More questions, and a few answers.

I make the rounds of the journalism websites that interest me the most, and I often find interesting discussions. The combination of a few of the websites, along with an interview with a dentist from Gorham, have been shifting my opinion about journalism’s future.

Why blame the newspapers? Or, more to the point, why look to them for a solution? Newspapers are like American car manufacturers: 20th century relics. Twitter and YouTube provided more by the minute reporting than the Times or the Post. Most of CNN, FoxNews and MSNBC were reporting what anyone with an Internet connection could have accessed at home. Both television and print journalism are in trouble, but journalism isn’t.
What do these mediums do well, and what do they fail at? Newspapers have proven to be better at second generation news. They do not cover unfolding events well, because as Jason Jones of the Daily Show put it, everything is at least a day old. Instead, they do a good job of compiling the breaking news into more in depth coverage. Sort of something between a weekly news magazine and Twitter.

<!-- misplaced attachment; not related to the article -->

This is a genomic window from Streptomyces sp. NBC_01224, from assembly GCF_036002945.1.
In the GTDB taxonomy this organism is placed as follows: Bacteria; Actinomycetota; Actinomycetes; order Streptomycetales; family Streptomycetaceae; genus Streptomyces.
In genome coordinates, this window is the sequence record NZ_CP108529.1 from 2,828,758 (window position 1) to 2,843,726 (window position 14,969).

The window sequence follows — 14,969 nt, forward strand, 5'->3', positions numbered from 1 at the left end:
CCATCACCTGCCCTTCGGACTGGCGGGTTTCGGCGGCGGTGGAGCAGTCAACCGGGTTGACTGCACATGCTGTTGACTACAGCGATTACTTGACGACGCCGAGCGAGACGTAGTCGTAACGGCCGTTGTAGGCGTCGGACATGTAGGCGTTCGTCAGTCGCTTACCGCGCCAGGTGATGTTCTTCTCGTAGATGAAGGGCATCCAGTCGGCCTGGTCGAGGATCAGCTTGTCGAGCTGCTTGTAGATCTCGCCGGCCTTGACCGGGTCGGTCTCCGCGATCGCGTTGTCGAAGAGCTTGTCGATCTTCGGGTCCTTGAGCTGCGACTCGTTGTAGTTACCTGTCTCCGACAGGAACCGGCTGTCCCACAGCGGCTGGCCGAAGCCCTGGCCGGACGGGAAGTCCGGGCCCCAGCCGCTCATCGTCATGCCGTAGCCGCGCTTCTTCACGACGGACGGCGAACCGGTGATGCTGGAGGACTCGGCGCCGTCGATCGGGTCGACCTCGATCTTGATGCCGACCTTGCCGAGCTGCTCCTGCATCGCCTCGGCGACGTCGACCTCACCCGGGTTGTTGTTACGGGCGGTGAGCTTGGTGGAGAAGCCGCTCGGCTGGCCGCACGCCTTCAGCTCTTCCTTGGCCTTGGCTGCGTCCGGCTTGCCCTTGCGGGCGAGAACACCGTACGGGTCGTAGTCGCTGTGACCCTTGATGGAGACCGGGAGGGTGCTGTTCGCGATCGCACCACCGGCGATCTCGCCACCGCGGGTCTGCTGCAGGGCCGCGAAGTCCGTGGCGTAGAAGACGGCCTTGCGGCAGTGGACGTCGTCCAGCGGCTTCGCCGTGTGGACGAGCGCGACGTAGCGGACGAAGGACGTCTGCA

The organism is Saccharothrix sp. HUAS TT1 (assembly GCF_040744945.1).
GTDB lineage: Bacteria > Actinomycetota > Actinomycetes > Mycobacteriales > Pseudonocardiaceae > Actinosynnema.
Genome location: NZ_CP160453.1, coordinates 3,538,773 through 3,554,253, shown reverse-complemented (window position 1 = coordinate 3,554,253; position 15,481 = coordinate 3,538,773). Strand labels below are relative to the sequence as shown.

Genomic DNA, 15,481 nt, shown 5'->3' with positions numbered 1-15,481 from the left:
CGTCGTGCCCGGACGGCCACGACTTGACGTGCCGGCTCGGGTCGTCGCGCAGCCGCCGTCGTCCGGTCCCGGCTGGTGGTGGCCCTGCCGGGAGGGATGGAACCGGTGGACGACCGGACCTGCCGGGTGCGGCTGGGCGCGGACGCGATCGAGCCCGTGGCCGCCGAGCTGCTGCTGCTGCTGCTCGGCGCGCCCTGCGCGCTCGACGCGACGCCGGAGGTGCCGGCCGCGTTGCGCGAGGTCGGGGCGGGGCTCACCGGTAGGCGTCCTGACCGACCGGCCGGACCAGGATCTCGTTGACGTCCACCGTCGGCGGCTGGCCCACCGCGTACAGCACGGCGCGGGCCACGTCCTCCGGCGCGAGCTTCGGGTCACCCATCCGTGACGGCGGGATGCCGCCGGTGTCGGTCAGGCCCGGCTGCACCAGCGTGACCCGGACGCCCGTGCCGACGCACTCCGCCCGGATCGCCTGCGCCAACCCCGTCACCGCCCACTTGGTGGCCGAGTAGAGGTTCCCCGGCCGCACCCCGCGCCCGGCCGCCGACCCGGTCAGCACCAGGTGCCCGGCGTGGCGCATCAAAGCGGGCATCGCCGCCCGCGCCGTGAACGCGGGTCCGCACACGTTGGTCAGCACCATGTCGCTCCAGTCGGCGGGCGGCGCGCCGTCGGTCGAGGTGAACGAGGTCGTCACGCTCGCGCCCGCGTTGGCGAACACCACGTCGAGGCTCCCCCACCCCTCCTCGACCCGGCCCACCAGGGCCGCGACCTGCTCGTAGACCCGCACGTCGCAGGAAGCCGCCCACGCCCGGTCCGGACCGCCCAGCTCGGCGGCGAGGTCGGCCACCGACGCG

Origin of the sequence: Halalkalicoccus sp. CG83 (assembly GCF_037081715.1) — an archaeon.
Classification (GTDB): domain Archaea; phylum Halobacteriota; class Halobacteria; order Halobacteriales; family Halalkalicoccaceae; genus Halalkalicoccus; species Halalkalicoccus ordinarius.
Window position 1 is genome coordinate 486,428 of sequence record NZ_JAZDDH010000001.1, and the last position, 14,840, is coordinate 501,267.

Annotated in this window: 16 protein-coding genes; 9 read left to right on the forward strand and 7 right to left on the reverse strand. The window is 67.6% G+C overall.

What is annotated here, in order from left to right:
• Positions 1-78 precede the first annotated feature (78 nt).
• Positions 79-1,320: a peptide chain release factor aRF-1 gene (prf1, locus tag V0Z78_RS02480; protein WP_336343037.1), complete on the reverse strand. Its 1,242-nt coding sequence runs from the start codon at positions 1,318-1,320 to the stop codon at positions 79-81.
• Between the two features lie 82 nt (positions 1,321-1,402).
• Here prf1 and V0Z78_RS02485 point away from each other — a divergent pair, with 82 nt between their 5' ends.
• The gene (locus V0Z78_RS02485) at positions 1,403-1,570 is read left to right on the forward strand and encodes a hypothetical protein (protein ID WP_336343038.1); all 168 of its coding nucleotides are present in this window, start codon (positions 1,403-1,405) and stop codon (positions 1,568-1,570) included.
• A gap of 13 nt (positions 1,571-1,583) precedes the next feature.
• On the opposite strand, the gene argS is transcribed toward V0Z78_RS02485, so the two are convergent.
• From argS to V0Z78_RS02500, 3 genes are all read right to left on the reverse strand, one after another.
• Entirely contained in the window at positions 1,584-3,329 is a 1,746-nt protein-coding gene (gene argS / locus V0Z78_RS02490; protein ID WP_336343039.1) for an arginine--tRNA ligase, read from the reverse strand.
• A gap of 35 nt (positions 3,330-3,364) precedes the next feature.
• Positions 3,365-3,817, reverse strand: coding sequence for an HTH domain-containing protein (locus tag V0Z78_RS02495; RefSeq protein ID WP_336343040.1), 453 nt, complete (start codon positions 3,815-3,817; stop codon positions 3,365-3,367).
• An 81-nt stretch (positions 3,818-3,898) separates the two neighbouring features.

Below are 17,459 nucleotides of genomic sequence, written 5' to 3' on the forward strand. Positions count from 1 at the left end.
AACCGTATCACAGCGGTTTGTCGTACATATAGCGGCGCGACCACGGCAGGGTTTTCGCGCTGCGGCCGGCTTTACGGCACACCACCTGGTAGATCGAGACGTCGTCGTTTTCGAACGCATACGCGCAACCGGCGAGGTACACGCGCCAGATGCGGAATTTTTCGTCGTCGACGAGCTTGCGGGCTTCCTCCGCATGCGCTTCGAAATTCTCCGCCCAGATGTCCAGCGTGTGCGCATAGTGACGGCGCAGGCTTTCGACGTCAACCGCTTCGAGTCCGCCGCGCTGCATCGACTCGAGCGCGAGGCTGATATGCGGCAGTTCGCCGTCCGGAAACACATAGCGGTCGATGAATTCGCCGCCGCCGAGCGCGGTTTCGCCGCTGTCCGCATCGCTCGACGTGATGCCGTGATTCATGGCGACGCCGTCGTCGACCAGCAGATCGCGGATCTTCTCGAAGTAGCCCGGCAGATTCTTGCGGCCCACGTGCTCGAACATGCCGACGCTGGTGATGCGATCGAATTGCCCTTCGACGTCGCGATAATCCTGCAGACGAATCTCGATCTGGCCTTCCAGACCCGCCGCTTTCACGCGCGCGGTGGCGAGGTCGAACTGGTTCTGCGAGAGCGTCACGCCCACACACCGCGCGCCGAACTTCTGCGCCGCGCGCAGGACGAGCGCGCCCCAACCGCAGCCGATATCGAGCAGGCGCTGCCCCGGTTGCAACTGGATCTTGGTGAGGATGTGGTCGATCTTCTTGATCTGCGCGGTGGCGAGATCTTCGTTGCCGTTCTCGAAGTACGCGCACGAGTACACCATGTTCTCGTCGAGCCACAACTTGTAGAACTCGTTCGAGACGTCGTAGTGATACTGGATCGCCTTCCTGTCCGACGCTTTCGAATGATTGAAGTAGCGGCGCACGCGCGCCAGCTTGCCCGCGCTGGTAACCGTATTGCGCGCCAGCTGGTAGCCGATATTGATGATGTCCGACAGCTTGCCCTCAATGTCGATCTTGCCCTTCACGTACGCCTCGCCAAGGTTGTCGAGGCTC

Television news does opinion well, and that’s what they should stick to. MSNBC and FoxNews battle for viewers as CNN falls behind. What people are looking for on these stations is validation of their viewpoints, not an open discourse on the day’s events. That is what they do well, and they should stick to it.
It is up to the next batch of reporters to figure out how to make things work.
A dentist in Gorham was sent to the Dominican Republic by the U.S. Navy because of new computer techniques he was using. He said dentists hadn’t yet figured out how to best use technology, so he was trying to be on the forefront. That creativity is imperative for journalists.
The cost of video, audio and photo equipment is at an all time low, and the ability to post on the web is essentially zero. There is room for an explosion of publications run by individuals who’s passion is reporting. How will they make money? No one knows, but they will.
Look for opportunities, not challenges, and don’t be dragged down by the companies stuck in the past. Newspapers see challenges, not opportunities.
Young reporters, who have grown up in the digital age, have to be the ones to create the new model. They have to devise the next journalism, because the current one won’t last. It won’t fail, but the future will look very different. And instead of looking to the papers to figure it out, reporters themselves should be the ones pushing forward. The newspaper industry’s future is no bleaker than our own if we can’t devise whatever comes next.

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